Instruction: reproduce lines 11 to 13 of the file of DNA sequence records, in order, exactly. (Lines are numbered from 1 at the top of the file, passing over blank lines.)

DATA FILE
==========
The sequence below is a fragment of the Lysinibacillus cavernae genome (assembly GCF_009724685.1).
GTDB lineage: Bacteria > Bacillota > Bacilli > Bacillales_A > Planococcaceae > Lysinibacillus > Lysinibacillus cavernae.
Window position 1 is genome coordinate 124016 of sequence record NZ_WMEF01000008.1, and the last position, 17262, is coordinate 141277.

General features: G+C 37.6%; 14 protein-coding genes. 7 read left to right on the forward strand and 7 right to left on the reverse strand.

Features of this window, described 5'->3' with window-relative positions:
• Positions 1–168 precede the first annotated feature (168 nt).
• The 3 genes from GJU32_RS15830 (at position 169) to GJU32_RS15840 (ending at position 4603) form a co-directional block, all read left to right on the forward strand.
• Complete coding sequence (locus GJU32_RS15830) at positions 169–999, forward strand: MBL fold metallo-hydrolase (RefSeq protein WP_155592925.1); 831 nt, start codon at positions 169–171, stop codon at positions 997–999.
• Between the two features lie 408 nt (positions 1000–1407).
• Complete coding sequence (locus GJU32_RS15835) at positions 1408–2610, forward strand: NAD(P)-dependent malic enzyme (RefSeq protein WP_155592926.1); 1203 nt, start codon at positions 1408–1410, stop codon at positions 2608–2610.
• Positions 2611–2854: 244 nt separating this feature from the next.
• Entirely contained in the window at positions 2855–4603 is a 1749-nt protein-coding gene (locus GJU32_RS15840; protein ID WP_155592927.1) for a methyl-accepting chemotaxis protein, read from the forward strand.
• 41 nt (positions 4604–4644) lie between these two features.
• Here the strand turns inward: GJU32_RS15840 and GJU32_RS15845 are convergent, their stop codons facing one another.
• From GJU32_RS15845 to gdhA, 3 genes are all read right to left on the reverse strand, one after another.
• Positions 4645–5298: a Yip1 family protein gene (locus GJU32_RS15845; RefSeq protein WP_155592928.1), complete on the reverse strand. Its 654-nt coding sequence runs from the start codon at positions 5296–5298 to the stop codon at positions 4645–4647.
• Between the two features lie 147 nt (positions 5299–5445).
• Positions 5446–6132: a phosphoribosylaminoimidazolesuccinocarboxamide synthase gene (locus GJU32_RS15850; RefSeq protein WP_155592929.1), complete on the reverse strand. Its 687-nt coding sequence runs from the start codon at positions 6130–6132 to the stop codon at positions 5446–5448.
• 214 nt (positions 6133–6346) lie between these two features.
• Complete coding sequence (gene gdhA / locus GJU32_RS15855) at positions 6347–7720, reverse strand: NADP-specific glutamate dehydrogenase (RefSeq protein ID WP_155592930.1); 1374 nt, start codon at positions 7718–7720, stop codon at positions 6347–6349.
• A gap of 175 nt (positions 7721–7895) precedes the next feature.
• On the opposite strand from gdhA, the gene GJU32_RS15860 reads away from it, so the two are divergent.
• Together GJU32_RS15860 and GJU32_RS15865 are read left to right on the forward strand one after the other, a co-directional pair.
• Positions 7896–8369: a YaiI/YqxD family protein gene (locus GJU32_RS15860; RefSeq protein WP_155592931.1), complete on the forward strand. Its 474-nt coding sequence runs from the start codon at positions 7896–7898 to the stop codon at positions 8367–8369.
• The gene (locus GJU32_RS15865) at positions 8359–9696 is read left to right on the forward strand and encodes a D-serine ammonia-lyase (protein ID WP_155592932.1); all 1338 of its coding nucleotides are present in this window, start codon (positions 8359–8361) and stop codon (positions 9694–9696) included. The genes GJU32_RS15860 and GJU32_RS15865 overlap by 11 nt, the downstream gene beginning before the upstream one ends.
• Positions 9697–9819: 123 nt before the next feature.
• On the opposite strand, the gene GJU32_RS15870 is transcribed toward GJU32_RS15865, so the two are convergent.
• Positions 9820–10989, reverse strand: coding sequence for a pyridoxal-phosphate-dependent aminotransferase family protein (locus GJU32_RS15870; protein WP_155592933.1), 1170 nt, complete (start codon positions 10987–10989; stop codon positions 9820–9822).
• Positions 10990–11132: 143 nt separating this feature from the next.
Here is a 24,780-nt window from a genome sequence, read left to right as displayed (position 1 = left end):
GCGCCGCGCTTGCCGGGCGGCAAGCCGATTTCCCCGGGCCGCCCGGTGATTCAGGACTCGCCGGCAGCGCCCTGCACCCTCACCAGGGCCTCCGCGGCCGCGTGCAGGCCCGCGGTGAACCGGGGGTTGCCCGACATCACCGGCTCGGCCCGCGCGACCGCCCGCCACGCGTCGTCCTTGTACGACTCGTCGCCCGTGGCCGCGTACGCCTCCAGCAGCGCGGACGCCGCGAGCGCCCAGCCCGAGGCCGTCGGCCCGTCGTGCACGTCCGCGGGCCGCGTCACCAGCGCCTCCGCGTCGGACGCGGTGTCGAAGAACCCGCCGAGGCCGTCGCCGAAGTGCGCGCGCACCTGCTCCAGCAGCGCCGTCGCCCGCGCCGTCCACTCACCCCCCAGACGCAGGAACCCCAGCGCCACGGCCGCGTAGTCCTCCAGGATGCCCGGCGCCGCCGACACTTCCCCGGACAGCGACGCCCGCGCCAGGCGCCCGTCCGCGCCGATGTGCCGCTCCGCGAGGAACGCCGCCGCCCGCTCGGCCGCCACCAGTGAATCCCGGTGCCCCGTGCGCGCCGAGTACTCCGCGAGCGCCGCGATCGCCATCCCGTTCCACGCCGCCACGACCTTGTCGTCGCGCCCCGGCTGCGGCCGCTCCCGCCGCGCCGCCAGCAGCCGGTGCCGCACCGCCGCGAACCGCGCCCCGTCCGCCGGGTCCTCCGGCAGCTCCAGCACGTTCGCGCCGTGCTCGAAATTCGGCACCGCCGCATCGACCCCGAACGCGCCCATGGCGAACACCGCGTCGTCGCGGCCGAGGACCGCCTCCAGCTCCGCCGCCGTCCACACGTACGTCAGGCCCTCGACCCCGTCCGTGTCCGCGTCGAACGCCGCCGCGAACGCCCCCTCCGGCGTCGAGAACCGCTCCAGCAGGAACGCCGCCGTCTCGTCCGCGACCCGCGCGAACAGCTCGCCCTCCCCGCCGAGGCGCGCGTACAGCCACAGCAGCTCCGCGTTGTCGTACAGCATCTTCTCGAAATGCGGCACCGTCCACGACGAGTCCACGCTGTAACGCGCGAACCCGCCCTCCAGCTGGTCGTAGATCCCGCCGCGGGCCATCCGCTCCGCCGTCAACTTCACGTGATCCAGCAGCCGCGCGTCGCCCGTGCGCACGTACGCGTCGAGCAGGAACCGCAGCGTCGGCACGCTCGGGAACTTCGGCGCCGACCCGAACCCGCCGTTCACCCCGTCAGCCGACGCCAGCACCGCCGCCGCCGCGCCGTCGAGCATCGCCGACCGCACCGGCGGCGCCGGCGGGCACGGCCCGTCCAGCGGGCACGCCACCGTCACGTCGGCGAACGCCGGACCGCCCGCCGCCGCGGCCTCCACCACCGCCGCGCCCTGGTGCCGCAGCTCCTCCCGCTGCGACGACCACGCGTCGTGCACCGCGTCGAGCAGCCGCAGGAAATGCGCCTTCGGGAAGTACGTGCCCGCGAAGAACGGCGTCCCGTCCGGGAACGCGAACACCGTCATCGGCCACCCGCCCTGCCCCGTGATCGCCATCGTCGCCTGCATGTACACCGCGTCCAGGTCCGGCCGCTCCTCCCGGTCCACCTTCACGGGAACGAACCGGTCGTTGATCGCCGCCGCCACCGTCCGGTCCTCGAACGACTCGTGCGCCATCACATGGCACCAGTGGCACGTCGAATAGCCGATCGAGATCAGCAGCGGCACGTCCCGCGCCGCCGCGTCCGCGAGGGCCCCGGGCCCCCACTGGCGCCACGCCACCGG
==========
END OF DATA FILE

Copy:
• Positions 2611–2854: 244 nt separating this feature from the next.
• Entirely contained in the window at positions 2855–4603 is a 1749-nt protein-coding gene (locus GJU32_RS15840; protein ID WP_155592927.1) for a methyl-accepting chemotaxis protein, read from the forward strand.
• 41 nt (positions 4604–4644) lie between these two features.